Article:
Archives for category: Beef

Poppy Cafe Scallops, brussels, etc 191What to do with all of that left over Corned Beef from St. Patty’s Day?

Make a quick stew!

Low Carb Cheesecake 060

I used a heavy chicken stock.

Low Carb Cheesecake 076

Added more cabbage because it is so good for you and brussels sprouts cause I love them.

Diced up the beef and veggies and simmered for half of an hour.

Do not add salt since the corned beef is salty.


Andy B-day in Jimtown 021

I recently did some research on corned beef and found some unsettling information about its past.  This delicious dish has a decidedly unsavory past.  During the 17th to 19th century most of Ireland’s fertile lands were taken oven by the British to be used as cattle grazing fields to produce corned beef that would be sent to Britain, France and America.  Due to the preservation technique of corning beef it could be shipped all over the world.  The Irish people were left with only marginal farm lands and needed to turn to the potato for much of their food consumption.  They did not get to enjoy the beef.  When the potato famine hit many people in Ireland starved.

Let us not blame the corned beef but the culture.  Has this changed?  Have we learned from our past?  Looking at farming practices of today it does not seem like we have learned a thing.

This Saint Patrick’s day I propose that you corn your own beef, preferably a free range locally produced beef, purchase a potato from a local farmer or make sure it is not a russet but a more obscure potato, and buy local cabbage.

Raise your glass of Guinness (room temperature) and remember the Irish folks who may have suffered for the corned beef.  Let’s make this holiday one to celebrate the  hardy Irish  people and not green cupcakes.

Remember the past because it is being repeated….

Ok, so I am now going to hop off of my soap box and corn some beef.

Please take the time to cure your own beef.  The results are amazing.  It is not hard, you just need to get started right away for it to be done by Saturday and you need to space in your fridge.

Recipe from Charcuterie: The Craft of Salting, Smoking, and Curing by Michael Rhulman and Brian Polcyn  (this is an interesting book and I cannot seem to put it down…)

Homemade Corned Beef Recipe


Pickling Spice

2 tablespoons black peppercone

2 tablespoons brown mustard seeds

2 tablespoons coriander seeds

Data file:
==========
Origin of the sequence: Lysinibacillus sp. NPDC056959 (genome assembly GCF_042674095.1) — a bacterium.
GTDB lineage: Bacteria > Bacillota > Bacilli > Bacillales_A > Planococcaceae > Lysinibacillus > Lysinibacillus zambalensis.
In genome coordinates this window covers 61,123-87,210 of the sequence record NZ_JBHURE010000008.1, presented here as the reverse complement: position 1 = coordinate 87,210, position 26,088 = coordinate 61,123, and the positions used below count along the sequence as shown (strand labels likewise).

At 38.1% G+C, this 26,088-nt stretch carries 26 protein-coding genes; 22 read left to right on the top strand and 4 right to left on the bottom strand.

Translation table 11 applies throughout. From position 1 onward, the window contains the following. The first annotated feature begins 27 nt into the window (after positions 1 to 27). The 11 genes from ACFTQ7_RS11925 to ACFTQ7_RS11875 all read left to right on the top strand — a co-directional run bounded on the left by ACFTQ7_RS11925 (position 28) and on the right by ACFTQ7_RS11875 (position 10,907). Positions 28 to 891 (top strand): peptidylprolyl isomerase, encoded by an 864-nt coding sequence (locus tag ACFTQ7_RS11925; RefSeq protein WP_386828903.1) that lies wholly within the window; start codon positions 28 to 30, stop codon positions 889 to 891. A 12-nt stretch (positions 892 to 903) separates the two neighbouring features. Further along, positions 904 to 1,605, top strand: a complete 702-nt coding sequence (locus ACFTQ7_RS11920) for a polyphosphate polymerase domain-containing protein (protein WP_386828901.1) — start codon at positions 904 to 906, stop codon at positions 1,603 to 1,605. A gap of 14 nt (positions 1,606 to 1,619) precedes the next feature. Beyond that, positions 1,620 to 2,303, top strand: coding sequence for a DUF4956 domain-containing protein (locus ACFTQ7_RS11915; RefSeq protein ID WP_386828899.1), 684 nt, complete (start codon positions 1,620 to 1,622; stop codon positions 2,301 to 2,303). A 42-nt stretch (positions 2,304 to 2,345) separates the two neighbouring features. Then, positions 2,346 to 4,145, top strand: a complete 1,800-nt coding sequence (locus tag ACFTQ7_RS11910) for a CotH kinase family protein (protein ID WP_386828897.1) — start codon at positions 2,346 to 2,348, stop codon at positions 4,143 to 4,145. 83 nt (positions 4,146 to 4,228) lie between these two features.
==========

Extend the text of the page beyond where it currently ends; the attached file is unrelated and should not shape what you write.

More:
2 tablespoons red pepper flakes

2 tablespoons all spice berries

1 tablespoon ground mace

2 cinnamon sticks broken into pieces

4 bay leaves

2 tablespoons whole cloves

1 tablespoon  ground ginger


1 gallon water

2 cups kosher salt

½ cup sugar

5 teaspoons pink salt

3 garlic cloves minced

4 tablespoons pickling spice (see above recipe)

1 5lb beef brisket (first cut)

  • Make  the pickling spice
  • 1. Lightly toast the  peppercorns, mustard seeds, and coriander seeds in a small dry skillet, then  smash them with the side of a knife just to crack them.
  • 2. Combine the cracked  spices with the remaining ingredients, mixing well. Store in a tightly sealed  plastic container or glass jar.
  • Make  the brine
  • 3. Combine the water, salt,  sugar, pink salt, garlic, and 2 tablespoons of the pickling spices in a pot  large enough to hold the brisket comfortably. Bring to a simmer, stirring until  the salt and sugar are dissolved. Remove the pot from the heat and allow to cool  to room temperature, then refrigerate the brine until it’s completely  chilled.
  • 4. Place the brisket in the  brine and weight it down with a plate to keep it submerged. Refrigerate for 5  days.
  • 5. Remove the brisket from  the brine and rinse it thoroughly under cool running water. (Resting is not  required here because the distribution of the brine will continue in the long,  slow cooking process.)
  • Cook  the corned beef
  • 6. Place the brisket in a  pot just large enough to hold it and add enough water to cover the meat. Add the  remaining pickling spice and bring to a boil, then reduce the heat, cover, and  simmer gently for about 3 hours, or until the brisket is fork-tender. There  should always be enough water to cover the brisket; replenish the water if it  gets too low.
  • 7. Remove the corned beef  from the cooking liquid, which can be used to moisten the meat and vegetables,  if that is what you’re serving (see headnote). Slice the corned beef and serve  warm, or cool, then wrap and refrigerate until you’re ready to serve, or for up  to a week.

After the rib fest this weekend salad seemed like a great idea.  I love the combination of lamb and feta cheese.  This recipe works well as a salad but I usually make up about 40 meatballs and freeze them for other dishes.  The meatballs work well in a curry, soup or with a tomato oregano sauce over rice. 

These meatballs are both low carb and gluten free.  I do not use any bread crumbs as a binder.  Just feta cheese, herbs, organic eggs and red wine with lots of garlic.

Bake the meatballs at a high temperature of 425 until browned and fully cooked inside about 20 minutes.

Cool in oven and serve with organic salad greens, fresh grape tomatoes, feta cheese and kalamata olives.  Drizzle the salad with good extra virgin olive oil and just a splash of red wine vinegar. 

Greek Lamb Meatballs

1 lb Ground lamb

1 lb Ground lean beef

3 cloves garlic minced fine

2 tablespoons minced fresh oregano or 1 tablespoon dried

1/2 cup good feta cheese crumbles

2 organic eggs

1/2 teaspoon pepper

1 teaspoon sea salt

1 tablespoon olive oil

1/4 cup red wine

Mix everything together in a bowl and let sit in your refrigerator for 1-2 hours or until cold.  This will help all of the flavors blend and the meat to firm and keep a meatball shape better.

Shape meat into balls and bake for 20 minutes at 425 degrees.  Let cool and serve with feta cheese, organic salad greens, fresh grape tomatoes, kalamata olives and greek yogurt.  Also good with grilled pita bread.

Freeze remaining meatballs for later use.